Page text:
LAKE HARMONY, Pa., -
Critics and supporters of a key element of the controversial 120-mile PennEast Pipeline project lined up Wednesday night to argue their case at a public hearing before the Pennsylvania Department of Environmental Protection at Split Rock Resort.
The hearing was on an application by PennEast Pipeline Co. of Wyomissing for approval of an air quality plan to operate a natural gas compressor station in Kidder Township consisting of three gas-fired, turbine-driven compressors.
The proposed pipeline has been met with strong opposition from residents since its inception.
Many said they fear the pipeline will harm the environment through noise and pollution and devalue their properties. At least one resident questioned the need for the pipeline.
Linda Christman, an outspoken critic of the pipeline, told DEP there are several studies that "show this pipeline is unnecessary and that the extensive harms that the project would produce far outweigh the benefits."
Christman, citing another report, said Pennsylvania is a net exporter of natural gas and "therefore has no unmet needs for gas within the state."
Mark Zakutansky, the Mid-Atlantic policy manager for the Appalachian Mountain Club, said PennEast should power the compressor station with an electrical motor, not natural gas, which can generate methane, ethane and benzene.
"The project's proximity to the Appalachian Trail and other recreation area makes these area vulnerable for increased levels of ozone pollution," he said.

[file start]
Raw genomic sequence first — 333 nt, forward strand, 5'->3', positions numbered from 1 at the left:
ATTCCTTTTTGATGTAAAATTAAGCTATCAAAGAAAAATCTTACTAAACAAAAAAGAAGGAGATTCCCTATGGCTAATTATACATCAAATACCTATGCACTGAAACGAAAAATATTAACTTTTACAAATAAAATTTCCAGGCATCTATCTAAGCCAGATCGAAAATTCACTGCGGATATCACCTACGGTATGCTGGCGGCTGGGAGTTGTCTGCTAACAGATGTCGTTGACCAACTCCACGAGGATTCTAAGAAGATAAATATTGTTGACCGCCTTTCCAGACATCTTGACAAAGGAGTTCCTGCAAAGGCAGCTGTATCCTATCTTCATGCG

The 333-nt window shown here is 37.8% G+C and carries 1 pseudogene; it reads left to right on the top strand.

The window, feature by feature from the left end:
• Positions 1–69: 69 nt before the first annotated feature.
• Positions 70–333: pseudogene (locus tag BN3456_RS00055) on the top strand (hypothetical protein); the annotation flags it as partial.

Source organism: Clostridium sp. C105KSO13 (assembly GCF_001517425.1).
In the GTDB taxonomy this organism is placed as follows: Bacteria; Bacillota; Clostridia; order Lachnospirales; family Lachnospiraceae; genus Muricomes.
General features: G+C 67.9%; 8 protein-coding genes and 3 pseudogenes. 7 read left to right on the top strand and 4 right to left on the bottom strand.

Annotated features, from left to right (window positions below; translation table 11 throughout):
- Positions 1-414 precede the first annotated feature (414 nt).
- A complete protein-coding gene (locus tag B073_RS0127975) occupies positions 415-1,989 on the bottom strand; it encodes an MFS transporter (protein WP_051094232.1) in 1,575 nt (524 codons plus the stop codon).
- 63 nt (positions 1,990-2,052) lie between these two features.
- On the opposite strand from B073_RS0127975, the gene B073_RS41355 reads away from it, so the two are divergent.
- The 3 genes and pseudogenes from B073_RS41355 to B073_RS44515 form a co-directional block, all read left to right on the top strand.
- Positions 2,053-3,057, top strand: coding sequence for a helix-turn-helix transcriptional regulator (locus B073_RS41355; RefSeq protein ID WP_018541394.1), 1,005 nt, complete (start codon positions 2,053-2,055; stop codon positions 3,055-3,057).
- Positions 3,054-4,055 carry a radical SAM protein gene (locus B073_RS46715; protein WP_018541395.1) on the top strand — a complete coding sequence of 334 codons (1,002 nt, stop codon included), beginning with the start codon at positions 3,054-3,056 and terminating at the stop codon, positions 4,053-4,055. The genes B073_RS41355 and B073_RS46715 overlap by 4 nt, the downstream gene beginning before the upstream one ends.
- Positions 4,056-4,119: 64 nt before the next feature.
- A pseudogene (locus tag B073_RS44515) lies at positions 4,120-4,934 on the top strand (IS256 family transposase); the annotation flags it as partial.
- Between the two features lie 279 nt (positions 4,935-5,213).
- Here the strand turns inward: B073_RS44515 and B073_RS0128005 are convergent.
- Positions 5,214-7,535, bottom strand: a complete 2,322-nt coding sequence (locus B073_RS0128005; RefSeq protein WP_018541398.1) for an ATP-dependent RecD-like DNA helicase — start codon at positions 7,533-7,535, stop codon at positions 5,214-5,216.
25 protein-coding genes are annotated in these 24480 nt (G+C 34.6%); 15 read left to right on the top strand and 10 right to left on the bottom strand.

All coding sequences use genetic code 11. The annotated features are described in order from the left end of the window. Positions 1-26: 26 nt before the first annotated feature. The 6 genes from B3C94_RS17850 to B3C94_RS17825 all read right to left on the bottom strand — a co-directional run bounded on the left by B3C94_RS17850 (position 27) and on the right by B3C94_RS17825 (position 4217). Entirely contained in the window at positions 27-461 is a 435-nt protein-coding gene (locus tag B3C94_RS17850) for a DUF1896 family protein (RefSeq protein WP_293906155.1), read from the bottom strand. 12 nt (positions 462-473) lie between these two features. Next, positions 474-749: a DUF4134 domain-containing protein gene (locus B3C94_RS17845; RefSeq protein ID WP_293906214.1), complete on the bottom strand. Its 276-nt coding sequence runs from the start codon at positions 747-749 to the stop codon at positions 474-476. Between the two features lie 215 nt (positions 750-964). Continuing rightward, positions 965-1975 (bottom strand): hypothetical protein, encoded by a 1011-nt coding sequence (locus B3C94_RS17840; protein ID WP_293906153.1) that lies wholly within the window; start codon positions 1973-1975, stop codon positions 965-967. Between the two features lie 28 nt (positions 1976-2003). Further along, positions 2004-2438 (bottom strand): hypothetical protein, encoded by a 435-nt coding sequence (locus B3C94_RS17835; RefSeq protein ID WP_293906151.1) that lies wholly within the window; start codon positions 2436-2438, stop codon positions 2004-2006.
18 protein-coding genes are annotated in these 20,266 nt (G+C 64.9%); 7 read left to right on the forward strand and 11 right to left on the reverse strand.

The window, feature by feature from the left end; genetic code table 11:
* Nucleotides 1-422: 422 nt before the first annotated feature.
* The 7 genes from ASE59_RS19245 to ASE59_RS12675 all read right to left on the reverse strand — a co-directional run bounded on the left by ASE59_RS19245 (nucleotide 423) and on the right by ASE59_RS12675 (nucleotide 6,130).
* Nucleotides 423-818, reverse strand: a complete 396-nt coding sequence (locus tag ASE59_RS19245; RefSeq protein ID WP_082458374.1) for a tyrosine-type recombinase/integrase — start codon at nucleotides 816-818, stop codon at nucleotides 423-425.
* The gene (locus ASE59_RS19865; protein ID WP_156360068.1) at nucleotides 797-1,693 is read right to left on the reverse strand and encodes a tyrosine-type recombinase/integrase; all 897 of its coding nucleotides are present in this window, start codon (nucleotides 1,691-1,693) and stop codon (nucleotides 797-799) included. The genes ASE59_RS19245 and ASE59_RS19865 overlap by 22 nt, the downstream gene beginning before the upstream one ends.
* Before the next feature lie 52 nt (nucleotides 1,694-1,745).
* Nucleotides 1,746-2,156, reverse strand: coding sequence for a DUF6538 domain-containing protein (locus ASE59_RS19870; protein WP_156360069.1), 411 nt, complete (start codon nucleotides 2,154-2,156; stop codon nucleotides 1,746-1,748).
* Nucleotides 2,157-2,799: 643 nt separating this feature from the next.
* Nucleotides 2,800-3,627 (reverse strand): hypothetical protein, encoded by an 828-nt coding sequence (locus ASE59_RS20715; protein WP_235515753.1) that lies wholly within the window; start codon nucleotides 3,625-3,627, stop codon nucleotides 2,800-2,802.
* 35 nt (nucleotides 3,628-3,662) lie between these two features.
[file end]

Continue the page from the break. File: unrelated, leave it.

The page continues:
Kevin Sunday, director of government affairs, Pennsylvania Chamber of Business and Industry, which supports the project, said the pollution fears are unwarranted. He said the station will be able to comply with stringent emissions limits through controls and technology.
Sunday also said an economic analysis at Drexel University estimated that the pipeline will generate about $1.6 billion in new wages, revenues and investments to regional and state economies of Pennsylvania and New Jersey.
Abe Amoros, the legislative director for the Laborers' International Union of North America, specializing in construction, highways and building maintenance, said his union backs the pipeline.
Colleen Connolly, community relations coordinator at DEP, said the public can comment on PennEast's air quality plan until March 10 in writing.
The site in Kidder Township will be the only compressor station along the entire pipeline, in a wooded area between Routes 80 and 940. Inside the station, the gas will be directed to three natural gas turbine-driven units engines that increase pressure before it returns to the main transit.
While pipeline representatives have said the $1 billion project will "reduce energy costs and support thousands of jobs with clean-burning, American energy," homeowners said they fear the 36-inch underground pipeline running anywhere near their homes will deflate property values and harm the environment.
The pipeline will pump natural gas from the Wilkes-Barre area near Scranton to southern New Jersey.